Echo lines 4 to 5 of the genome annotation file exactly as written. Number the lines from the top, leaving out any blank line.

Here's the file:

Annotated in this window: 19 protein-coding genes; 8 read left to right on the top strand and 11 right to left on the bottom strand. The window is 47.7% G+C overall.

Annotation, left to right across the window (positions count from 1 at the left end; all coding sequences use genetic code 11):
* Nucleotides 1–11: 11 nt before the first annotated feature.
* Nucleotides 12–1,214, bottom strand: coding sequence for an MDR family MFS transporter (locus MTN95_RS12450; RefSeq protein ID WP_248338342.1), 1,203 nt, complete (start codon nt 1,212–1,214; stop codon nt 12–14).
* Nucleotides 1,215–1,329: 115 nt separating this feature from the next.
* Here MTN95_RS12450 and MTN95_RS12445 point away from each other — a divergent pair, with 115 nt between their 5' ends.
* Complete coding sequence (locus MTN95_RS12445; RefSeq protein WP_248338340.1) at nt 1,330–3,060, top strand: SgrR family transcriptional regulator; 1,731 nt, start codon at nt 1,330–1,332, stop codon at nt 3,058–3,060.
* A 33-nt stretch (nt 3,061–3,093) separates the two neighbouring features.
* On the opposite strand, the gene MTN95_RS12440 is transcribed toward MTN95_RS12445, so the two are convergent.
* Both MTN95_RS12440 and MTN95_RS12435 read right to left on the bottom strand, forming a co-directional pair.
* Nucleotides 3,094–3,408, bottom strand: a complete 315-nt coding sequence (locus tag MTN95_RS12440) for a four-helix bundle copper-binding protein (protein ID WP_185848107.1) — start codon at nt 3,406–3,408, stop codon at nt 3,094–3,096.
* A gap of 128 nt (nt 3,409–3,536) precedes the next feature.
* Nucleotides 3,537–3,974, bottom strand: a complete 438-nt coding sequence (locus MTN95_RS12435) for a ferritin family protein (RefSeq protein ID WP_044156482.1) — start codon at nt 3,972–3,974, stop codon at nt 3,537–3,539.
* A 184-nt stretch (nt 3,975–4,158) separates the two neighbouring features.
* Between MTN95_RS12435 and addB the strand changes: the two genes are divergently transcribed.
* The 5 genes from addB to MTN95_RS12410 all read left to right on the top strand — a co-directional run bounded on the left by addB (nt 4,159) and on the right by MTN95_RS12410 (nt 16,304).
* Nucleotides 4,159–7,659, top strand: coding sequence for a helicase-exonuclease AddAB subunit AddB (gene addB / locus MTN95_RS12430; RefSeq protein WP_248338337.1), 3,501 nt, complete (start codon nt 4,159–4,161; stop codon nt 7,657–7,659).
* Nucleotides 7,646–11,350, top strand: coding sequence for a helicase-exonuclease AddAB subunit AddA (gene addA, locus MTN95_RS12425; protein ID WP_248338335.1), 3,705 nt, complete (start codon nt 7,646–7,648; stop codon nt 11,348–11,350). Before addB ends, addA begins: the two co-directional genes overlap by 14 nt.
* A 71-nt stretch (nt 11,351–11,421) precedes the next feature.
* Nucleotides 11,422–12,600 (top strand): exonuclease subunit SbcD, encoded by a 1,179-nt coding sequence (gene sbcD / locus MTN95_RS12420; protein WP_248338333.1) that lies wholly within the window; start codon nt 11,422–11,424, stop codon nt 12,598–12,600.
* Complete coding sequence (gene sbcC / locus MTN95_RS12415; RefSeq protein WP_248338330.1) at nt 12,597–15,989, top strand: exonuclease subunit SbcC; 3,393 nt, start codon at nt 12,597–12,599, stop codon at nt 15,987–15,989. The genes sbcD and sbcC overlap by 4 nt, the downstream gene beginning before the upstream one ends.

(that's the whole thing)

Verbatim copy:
* Nucleotides 12–1,214, bottom strand: coding sequence for an MDR family MFS transporter (locus MTN95_RS12450; RefSeq protein ID WP_248338342.1), 1,203 nt, complete (start codon nt 1,212–1,214; stop codon nt 12–14).
* Nucleotides 1,215–1,329: 115 nt separating this feature from the next.